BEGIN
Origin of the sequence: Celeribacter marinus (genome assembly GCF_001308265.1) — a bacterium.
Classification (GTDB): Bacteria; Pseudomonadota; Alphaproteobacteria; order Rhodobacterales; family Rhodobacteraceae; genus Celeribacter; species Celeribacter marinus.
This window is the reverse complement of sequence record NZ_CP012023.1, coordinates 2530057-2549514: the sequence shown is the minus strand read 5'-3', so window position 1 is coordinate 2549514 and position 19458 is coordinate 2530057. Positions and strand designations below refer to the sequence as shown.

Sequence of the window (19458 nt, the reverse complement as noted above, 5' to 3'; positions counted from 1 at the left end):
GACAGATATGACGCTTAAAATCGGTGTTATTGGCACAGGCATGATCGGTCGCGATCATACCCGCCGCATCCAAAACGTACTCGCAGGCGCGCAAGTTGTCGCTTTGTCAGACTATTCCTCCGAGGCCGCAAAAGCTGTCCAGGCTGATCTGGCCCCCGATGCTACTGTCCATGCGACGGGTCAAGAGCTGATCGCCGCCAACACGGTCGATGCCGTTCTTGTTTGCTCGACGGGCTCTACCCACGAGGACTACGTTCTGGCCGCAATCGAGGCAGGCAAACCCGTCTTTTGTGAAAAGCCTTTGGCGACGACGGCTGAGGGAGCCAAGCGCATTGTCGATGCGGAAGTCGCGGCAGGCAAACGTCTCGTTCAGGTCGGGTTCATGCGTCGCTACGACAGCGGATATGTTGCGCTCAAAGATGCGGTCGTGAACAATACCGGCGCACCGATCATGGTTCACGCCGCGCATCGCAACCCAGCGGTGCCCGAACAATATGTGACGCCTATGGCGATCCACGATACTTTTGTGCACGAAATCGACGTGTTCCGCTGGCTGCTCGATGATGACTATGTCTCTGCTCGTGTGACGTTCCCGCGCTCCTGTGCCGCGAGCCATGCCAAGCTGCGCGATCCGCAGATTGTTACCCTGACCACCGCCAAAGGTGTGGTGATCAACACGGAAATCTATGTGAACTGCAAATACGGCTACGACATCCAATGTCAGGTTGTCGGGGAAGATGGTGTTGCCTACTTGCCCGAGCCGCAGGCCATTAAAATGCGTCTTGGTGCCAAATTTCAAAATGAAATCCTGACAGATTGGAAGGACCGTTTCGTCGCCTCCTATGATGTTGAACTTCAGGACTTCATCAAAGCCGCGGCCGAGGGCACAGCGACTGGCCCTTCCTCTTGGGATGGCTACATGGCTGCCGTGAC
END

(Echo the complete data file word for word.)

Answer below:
Origin of the sequence: Celeribacter marinus (genome assembly GCF_001308265.1) — a bacterium.
Classification (GTDB): Bacteria; Pseudomonadota; Alphaproteobacteria; order Rhodobacterales; family Rhodobacteraceae; genus Celeribacter; species Celeribacter marinus.
This window is the reverse complement of sequence record NZ_CP012023.1, coordinates 2530057-2549514: the sequence shown is the minus strand read 5'-3', so window position 1 is coordinate 2549514 and position 19458 is coordinate 2530057. Positions and strand designations below refer to the sequence as shown.

Sequence of the window (19458 nt, the reverse complement as noted above, 5' to 3'; positions counted from 1 at the left end):
GACAGATATGACGCTTAAAATCGGTGTTATTGGCACAGGCATGATCGGTCGCGATCATACCCGCCGCATCCAAAACGTACTCGCAGGCGCGCAAGTTGTCGCTTTGTCAGACTATTCCTCCGAGGCCGCAAAAGCTGTCCAGGCTGATCTGGCCCCCGATGCTACTGTCCATGCGACGGGTCAAGAGCTGATCGCCGCCAACACGGTCGATGCCGTTCTTGTTTGCTCGACGGGCTCTACCCACGAGGACTACGTTCTGGCCGCAATCGAGGCAGGCAAACCCGTCTTTTGTGAAAAGCCTTTGGCGACGACGGCTGAGGGAGCCAAGCGCATTGTCGATGCGGAAGTCGCGGCAGGCAAACGTCTCGTTCAGGTCGGGTTCATGCGTCGCTACGACAGCGGATATGTTGCGCTCAAAGATGCGGTCGTGAACAATACCGGCGCACCGATCATGGTTCACGCCGCGCATCGCAACCCAGCGGTGCCCGAACAATATGTGACGCCTATGGCGATCCACGATACTTTTGTGCACGAAATCGACGTGTTCCGCTGGCTGCTCGATGATGACTATGTCTCTGCTCGTGTGACGTTCCCGCGCTCCTGTGCCGCGAGCCATGCCAAGCTGCGCGATCCGCAGATTGTTACCCTGACCACCGCCAAAGGTGTGGTGATCAACACGGAAATCTATGTGAACTGCAAATACGGCTACGACATCCAATGTCAGGTTGTCGGGGAAGATGGTGTTGCCTACTTGCCCGAGCCGCAGGCCATTAAAATGCGTCTTGGTGCCAAATTTCAAAATGAAATCCTGACAGATTGGAAGGACCGTTTCGTCGCCTCCTATGATGTTGAACTTCAGGACTTCATCAAAGCCGCGGCCGAGGGCACAGCGACTGGCCCTTCCTCTTGGGATGGCTACATGGCTGCCGTGAC